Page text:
The Washington Post's "On Parenting" blogger Amy Joyce interviewed Reason's Lenore Skenazy about the success of the Free-Range Kids movement:
How has this all changed since you first sent your 9-year-old on the subway? There's a lot more discussion about childhood freedom. Where it went and how we can get it back. I think the thing that I brought to public attention is this government angle. The idea that helicopter parenting was becoming law of the land, rather than just a choice. And that's changed. There's constant attention to this now in public and it's a more fevered pitch. I just think that everybody gets now what I'm saying. For two years in a row after I started this site, I was voted as the most controversial mommy blogger by Babble. I'm not that controversial anymore. I read a lot of articles and everyone sounds like me.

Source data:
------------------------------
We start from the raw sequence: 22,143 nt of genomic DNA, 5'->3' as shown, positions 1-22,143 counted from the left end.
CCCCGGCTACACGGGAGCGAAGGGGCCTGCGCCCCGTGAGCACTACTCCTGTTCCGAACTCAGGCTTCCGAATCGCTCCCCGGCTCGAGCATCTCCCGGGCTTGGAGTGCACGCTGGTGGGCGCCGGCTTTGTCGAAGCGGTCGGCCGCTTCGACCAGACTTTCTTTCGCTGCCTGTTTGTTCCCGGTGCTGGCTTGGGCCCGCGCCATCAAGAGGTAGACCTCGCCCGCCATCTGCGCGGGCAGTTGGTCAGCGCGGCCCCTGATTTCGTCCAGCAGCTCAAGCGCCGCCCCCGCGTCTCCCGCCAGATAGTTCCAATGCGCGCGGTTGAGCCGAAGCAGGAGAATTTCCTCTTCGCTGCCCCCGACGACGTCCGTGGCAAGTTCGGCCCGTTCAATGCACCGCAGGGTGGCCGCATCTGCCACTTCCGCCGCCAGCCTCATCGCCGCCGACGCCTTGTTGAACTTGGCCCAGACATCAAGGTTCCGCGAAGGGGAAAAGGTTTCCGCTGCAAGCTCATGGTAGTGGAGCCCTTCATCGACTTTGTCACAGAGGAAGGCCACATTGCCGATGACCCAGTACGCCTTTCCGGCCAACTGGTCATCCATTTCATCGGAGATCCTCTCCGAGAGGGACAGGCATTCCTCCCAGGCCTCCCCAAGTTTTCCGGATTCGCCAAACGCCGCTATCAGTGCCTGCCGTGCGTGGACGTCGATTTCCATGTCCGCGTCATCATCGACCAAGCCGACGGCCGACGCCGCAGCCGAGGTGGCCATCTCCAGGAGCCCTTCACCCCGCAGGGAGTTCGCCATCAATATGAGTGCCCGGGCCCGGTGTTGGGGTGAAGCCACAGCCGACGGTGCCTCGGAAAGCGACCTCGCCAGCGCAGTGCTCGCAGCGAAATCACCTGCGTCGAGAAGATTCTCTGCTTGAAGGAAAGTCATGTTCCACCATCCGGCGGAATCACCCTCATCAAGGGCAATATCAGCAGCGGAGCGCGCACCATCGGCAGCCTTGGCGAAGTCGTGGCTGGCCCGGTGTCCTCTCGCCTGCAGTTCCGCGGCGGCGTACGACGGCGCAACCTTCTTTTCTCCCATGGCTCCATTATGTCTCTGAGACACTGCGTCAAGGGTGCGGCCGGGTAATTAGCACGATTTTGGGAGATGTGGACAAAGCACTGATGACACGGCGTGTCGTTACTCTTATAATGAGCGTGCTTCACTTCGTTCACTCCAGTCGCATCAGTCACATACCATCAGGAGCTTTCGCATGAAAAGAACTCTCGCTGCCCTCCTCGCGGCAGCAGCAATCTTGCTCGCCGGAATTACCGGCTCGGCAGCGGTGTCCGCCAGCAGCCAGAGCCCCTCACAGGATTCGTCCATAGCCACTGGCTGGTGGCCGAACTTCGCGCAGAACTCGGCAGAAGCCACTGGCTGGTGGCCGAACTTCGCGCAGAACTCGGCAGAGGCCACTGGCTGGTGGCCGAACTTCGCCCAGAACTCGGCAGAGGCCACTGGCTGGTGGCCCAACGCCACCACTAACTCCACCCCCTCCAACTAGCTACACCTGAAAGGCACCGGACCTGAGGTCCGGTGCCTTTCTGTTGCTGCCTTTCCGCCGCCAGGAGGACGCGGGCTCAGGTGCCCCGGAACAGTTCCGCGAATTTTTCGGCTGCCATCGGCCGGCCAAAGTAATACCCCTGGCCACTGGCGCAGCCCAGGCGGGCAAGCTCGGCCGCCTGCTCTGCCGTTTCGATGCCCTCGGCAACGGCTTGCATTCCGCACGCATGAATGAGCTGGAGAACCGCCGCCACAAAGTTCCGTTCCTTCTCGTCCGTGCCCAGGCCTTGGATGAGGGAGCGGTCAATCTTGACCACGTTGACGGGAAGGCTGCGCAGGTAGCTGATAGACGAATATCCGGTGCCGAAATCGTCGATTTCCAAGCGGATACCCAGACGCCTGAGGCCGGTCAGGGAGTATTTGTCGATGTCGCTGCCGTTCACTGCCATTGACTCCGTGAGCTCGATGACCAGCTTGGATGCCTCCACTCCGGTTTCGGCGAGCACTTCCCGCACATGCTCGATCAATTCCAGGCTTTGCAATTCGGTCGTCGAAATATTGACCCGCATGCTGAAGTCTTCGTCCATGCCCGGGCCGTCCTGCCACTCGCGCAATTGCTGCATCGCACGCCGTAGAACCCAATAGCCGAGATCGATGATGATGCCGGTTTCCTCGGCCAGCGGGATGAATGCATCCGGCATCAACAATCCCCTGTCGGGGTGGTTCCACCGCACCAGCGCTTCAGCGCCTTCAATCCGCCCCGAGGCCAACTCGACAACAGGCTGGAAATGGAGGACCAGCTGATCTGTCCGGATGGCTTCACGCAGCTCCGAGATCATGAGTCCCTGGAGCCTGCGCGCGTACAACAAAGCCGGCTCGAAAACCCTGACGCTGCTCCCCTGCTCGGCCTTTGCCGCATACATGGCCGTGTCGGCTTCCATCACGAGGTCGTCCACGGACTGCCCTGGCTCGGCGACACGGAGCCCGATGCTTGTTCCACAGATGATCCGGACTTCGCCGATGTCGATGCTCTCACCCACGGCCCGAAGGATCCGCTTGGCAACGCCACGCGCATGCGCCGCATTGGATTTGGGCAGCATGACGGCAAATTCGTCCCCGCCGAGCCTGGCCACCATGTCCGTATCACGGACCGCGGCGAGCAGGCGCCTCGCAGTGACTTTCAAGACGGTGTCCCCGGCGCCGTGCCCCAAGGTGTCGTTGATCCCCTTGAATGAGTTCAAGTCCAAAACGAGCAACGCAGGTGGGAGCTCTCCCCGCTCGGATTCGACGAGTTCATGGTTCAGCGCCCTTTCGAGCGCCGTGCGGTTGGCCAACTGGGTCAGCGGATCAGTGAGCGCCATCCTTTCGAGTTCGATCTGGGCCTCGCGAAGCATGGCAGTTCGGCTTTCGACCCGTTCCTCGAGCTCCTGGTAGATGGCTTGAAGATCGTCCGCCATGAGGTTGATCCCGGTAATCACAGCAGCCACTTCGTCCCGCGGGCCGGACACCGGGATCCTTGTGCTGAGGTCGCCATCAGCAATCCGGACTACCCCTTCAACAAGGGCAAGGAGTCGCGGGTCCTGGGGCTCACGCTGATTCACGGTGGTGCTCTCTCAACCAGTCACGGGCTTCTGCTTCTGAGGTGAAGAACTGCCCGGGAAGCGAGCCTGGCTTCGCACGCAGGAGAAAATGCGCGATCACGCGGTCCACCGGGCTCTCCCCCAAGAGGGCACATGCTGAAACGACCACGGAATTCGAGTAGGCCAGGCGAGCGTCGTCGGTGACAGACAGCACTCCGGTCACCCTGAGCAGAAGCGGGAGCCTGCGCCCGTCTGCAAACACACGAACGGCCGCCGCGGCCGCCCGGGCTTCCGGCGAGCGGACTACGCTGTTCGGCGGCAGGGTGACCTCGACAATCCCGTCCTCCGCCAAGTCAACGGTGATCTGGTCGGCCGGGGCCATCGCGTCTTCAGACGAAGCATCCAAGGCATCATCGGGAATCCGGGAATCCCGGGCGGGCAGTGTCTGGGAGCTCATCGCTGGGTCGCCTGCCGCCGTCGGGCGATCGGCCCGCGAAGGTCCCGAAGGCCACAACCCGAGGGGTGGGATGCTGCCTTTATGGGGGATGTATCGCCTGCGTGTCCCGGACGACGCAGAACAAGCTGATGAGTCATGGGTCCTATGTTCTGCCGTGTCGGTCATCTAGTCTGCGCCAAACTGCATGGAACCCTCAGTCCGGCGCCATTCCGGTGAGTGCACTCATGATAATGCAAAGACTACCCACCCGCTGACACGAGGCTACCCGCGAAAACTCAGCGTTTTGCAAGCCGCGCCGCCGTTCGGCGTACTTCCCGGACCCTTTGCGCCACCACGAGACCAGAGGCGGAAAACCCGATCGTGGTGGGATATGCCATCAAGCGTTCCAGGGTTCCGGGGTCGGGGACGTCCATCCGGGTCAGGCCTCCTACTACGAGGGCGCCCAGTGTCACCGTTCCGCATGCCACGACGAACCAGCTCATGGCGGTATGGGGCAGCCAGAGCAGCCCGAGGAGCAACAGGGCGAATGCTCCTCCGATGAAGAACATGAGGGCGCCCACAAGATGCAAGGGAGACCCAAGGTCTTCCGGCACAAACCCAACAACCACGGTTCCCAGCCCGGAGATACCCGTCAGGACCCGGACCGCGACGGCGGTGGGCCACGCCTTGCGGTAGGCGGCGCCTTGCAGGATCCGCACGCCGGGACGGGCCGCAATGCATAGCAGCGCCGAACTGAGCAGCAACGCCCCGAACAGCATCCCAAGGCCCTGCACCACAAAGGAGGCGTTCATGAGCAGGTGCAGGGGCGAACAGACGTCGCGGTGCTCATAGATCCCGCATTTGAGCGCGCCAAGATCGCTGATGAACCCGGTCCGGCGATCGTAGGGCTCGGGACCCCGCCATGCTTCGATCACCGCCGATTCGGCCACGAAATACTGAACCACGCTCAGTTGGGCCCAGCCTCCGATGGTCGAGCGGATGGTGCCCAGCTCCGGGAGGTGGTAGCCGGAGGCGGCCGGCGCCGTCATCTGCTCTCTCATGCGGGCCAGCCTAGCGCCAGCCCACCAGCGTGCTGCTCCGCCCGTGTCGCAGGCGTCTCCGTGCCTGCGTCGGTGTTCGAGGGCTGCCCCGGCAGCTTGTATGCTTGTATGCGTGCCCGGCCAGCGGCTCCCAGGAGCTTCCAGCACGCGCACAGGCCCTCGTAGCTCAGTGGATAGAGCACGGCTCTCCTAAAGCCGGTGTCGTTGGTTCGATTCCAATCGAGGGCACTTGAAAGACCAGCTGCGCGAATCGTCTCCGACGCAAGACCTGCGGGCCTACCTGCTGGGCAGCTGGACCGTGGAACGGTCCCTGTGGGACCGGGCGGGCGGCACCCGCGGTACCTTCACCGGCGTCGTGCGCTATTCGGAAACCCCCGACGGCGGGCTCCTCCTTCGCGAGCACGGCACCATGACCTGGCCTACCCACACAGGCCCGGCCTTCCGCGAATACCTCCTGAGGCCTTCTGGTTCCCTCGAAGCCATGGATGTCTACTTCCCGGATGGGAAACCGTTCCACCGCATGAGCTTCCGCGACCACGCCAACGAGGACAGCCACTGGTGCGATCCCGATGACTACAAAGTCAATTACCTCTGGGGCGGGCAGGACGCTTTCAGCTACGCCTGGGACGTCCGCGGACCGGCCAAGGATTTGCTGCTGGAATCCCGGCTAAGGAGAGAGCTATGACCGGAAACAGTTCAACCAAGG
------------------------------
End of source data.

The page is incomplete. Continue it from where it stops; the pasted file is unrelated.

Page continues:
Are there parameters for free-rangers? I think parents are the best judge of that. Certainly there are entire continents who send their children at age 7 to school alone. The idea is we do know what's best for our kids. My parameter is that unless a child is in obvious immediate and grave danger, we're allowed to teach our kids the same lessons our parents taught us: Cross the street safely. You can talk to strangers, but don't go off with strangers.
Full Q and A here.
The article notes that Danielle and Alexander Meitiv—who practice free-range parenting—recently triumphed over an outrageous neglect charge levelled against them by Child Protective Services.
While the libertarian approach to parenting is quickly winning hearts and minds, it's going to take a lot longer to change the laws that empower police to arrest families for raising kids contrary to the paranoid dictates of the state.
Read Skenazy's Reason archive here.